“There’s a fear that Chinese buyers, who have been such a market maker in parts of the United States, may pull back,” said economist Jim Costello of Real Capital Analytics. “Those fears are a little unfounded.”
Costello — and others like him — points out that the resilience of Chinese capital is simply not poppycock, but is, in fact, real, based on the numbers.
According to one reputable online source: Commercial real estate isn’t the only type of property seeing large inflows of Chinese money. The country’s investors have also been active in residential realty.
They bought $28.6 billion in American residences from April 2014 through March 2015, accounting for 28 percent of all foreign purchases by dollar volume, according to data from the National Association of Realtors.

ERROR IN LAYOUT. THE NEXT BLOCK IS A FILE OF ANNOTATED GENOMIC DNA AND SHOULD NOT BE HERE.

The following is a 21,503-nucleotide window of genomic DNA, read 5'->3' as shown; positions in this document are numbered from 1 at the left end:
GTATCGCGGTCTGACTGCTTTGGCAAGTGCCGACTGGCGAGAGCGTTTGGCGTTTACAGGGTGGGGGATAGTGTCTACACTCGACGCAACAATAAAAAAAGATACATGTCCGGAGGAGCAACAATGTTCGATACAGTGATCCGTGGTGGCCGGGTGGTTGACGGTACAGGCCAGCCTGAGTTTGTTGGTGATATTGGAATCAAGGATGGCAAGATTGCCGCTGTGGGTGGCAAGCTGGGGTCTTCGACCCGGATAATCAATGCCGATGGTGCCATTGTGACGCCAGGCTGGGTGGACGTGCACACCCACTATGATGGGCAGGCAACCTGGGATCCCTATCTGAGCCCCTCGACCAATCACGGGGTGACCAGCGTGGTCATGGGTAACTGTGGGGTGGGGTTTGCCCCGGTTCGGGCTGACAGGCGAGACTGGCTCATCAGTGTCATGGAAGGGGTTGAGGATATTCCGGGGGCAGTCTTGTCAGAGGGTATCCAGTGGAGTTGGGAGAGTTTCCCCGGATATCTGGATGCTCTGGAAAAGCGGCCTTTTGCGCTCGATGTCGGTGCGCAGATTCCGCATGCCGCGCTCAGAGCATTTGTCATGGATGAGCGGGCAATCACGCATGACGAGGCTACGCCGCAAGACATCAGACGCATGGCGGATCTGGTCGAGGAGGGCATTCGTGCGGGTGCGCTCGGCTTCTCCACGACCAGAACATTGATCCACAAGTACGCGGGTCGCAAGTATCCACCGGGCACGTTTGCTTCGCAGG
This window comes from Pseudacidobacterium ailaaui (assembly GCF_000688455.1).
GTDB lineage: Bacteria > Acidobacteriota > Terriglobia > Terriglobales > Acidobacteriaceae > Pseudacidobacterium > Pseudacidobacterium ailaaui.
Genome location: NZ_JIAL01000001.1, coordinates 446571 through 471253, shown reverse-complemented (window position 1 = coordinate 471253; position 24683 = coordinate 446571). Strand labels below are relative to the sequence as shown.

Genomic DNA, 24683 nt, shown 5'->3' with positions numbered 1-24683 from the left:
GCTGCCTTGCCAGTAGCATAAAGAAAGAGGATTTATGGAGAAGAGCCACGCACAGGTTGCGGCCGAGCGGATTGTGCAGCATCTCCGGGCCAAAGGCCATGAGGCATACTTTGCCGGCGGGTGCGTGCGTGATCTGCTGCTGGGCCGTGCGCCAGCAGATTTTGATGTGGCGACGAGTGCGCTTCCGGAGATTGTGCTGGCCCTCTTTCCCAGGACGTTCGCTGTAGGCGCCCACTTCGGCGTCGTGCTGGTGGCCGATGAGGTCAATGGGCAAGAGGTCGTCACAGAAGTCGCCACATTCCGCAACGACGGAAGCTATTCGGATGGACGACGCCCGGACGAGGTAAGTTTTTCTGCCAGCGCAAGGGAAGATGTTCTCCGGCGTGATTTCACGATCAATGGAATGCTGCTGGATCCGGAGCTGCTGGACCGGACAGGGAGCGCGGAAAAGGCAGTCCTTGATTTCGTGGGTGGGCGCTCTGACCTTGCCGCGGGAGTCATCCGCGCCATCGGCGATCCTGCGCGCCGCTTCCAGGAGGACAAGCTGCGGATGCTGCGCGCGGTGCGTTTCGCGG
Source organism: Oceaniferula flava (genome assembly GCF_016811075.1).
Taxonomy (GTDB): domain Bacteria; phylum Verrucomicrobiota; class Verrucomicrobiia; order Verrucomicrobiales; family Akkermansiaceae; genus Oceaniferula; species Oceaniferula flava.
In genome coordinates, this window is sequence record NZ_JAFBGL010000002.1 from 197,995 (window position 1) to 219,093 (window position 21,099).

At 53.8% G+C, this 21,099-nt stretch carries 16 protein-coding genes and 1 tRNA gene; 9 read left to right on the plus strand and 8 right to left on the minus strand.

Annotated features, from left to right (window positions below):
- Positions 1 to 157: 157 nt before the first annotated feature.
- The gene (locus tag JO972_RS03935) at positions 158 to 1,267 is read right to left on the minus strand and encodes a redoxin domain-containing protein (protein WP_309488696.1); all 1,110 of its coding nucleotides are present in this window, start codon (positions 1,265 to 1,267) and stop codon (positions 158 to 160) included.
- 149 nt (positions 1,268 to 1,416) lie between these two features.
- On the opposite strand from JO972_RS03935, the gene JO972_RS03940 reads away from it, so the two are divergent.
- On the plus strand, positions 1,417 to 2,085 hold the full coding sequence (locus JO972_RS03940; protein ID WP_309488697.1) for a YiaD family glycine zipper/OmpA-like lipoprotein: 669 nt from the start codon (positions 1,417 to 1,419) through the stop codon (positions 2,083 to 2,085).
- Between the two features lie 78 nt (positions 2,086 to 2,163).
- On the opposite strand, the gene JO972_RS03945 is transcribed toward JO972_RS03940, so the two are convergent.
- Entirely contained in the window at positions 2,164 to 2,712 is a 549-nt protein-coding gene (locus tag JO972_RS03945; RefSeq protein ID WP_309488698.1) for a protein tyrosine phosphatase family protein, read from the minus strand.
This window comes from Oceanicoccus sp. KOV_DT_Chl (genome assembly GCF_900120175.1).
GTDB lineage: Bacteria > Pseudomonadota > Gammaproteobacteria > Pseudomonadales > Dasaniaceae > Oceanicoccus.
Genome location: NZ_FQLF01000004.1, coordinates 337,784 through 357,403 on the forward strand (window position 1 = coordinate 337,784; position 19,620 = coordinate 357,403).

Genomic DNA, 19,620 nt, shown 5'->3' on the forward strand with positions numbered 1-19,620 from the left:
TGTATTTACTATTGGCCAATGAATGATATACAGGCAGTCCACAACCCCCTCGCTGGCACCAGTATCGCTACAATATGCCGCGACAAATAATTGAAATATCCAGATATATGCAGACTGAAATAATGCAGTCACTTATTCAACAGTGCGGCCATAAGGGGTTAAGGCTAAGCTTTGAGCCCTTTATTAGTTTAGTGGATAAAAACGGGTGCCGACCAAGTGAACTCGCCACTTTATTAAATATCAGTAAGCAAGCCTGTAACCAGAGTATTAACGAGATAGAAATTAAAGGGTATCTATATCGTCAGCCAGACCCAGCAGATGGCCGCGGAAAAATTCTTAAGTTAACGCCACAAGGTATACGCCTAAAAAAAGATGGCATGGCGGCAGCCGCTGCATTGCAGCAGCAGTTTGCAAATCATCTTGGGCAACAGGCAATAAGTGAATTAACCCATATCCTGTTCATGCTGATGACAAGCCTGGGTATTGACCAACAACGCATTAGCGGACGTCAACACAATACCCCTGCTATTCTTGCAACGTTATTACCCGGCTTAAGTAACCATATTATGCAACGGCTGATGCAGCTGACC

The homes they acquired tended to be on the luxury side; the average house in the U.S. sold for $255,600, but Chinese buyers spent on average $831,800 for their American homes….Chinese citizens are starting to think money in the bank isn’t safe because it won’t gain any value if the renminbi is still devaluing, so people will look to real estate as a solid investment channel, said David Ji of Knight Frank, an international real estate agency….Chinese are the leading foreign buyers of American homes. In fact, as stated earlier, they represent 28 percent of all homes purchased by foreign buyers last year…” as reported by the Inman.com.